Google launches a suite of tech-powered tools for reporters, Journalist Studio

Google is putting A.I. and machine learning technologies into the hands of journalists. The company this morning announced a suite of new tools, Journalist Studio, that will allow reporters to do their work more easily. At launch, the suite includes a host of existing tools as well as two new products aimed at helping reporters search across large documents and visualizing data.

The first tool is called Pinpoint and is designed to help reporters work with large file sets — like those that contain hundreds of thousands of documents.

Pinpoint will work as an alternative to using the “Ctrl + F” function to manually seek out specific keywords in the documents. Instead, the tool takes advantage of Google Search and its A.I.-powered Knowledge Graph, along with optical character recognition and speech-to-text technologies.

It’s capable of sorting through scanned PDFs, images, handwritten notes, and audio files to automatically identify the key

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ASML held back by stalled sales of big earning tools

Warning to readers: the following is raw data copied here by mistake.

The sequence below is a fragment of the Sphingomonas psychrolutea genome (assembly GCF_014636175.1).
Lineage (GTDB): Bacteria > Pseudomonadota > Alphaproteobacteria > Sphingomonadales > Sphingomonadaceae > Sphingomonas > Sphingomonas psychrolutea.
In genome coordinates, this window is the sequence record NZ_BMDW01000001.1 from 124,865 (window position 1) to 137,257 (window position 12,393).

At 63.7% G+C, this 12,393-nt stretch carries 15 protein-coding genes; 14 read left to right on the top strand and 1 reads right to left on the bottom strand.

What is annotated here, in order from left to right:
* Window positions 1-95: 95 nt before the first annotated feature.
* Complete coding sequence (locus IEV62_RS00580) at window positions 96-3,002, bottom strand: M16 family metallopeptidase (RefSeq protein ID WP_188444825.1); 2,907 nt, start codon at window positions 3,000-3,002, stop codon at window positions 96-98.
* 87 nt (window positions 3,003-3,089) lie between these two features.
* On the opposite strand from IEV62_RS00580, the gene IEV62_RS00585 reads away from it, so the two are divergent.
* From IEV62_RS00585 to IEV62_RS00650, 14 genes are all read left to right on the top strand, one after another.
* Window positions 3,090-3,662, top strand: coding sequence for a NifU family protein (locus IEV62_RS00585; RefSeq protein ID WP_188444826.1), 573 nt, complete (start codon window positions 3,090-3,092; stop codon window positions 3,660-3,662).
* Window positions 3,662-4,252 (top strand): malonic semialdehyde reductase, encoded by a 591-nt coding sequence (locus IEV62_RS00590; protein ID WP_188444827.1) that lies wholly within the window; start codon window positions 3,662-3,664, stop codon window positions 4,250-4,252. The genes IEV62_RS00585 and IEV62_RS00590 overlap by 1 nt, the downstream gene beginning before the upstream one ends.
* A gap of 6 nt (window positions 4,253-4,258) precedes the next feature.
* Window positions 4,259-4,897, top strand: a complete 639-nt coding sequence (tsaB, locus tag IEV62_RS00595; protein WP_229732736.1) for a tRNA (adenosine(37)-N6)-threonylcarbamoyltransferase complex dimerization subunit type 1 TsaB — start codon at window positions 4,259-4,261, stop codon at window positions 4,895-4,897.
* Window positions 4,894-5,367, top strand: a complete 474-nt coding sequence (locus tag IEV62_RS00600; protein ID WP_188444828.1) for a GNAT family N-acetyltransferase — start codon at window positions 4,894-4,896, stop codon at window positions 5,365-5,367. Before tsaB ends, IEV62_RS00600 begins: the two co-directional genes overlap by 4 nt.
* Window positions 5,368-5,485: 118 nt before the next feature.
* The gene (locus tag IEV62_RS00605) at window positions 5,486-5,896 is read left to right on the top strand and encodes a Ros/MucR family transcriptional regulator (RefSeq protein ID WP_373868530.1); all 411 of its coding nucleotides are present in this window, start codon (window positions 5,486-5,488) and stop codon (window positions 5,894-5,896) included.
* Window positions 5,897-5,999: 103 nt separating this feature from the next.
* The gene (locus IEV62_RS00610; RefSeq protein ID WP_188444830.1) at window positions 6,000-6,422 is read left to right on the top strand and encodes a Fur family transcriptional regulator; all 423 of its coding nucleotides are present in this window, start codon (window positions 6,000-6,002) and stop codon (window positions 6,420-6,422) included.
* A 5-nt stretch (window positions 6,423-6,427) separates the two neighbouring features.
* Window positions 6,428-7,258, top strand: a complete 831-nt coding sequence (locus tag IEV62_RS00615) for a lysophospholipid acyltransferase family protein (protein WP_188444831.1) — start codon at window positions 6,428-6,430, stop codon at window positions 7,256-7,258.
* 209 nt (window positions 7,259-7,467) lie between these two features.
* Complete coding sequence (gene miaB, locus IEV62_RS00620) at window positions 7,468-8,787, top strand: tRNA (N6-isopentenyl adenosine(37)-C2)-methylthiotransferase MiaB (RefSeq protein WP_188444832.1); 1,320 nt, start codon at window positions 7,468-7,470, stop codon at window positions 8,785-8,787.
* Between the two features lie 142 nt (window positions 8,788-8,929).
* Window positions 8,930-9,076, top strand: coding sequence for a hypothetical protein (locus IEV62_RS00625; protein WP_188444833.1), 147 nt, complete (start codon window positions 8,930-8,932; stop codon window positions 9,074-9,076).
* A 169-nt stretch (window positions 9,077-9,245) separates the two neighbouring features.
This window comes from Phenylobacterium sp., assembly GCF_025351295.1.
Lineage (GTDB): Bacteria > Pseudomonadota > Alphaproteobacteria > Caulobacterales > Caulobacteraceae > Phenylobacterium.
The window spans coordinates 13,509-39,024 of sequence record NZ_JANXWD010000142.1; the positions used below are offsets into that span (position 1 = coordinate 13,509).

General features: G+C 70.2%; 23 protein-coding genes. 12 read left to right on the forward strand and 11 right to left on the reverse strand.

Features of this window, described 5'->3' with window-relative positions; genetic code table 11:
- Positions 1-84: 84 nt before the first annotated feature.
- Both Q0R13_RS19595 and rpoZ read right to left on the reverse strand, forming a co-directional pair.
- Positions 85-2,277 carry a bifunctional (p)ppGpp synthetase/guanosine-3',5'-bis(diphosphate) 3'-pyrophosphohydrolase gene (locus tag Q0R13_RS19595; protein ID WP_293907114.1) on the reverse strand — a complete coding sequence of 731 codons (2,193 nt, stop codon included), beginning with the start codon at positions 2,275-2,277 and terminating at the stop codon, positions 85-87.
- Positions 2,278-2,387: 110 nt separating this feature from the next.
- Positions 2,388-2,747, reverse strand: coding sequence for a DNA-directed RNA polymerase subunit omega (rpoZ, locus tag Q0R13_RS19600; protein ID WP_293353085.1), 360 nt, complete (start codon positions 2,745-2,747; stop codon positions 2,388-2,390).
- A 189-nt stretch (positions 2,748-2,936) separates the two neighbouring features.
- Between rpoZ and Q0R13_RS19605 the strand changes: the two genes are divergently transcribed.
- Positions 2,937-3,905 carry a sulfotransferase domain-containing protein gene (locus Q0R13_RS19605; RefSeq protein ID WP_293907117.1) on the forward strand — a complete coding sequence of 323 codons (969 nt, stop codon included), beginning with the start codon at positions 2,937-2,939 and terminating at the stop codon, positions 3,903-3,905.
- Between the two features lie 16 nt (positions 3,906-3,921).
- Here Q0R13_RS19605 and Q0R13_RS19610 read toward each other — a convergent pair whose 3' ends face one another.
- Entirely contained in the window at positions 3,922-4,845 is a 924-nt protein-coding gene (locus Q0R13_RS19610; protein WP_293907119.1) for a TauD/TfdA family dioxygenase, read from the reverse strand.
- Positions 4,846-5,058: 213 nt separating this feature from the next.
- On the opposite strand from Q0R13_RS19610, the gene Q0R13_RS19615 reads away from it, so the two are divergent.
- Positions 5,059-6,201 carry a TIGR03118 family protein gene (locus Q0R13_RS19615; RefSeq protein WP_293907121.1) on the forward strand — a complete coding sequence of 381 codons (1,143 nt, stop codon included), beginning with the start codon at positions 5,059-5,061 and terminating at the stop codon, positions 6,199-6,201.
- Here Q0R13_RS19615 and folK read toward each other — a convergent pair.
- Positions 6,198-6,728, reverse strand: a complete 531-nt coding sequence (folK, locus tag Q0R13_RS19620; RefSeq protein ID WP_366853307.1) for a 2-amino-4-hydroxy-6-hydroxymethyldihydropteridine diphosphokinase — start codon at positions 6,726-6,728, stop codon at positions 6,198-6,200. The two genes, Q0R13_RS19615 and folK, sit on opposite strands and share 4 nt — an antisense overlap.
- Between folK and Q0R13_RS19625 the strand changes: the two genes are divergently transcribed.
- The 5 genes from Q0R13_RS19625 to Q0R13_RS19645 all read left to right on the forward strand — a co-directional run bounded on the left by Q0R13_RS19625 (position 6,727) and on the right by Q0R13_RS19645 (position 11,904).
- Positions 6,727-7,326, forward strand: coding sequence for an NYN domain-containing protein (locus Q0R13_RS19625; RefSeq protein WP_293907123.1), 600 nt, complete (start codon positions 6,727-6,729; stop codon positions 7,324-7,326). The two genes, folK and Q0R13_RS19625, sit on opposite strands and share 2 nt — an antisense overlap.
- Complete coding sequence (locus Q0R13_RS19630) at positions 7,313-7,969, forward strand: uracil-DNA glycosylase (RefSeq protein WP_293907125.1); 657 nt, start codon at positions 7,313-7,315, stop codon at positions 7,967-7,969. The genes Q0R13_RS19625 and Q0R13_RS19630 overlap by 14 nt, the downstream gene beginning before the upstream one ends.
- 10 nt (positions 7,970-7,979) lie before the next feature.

AMSTERDAM (Reuters) – Semiconductor equipment maker ASML Holding NV ASML.AS sounded a note of caution over sales of its newest tools worth $200 million apiece on Wednesday, as it delivered better-than-expected earnings and forecast double-digit growth next year.

FILE PHOTO: ASML Holding logo is seen at company’s headquarters in Eindhoven, Netherlands, Januari 23, 2019. REUTERS/Eva Plevier

ASML is depending on the likes of chipmakers Taiwan Semiconductor Manufacturing Co Ltd 2330.TW, Samsung Electronics Co Ltd 005930.KS and Intel Corp INTC.O to sell its most advanced “EUV” or extreme ultraviolet, machines, which use energy beams to map out circuitry of computer chips.

Intel said in July it was six months behind on plans to make its next generation of chips.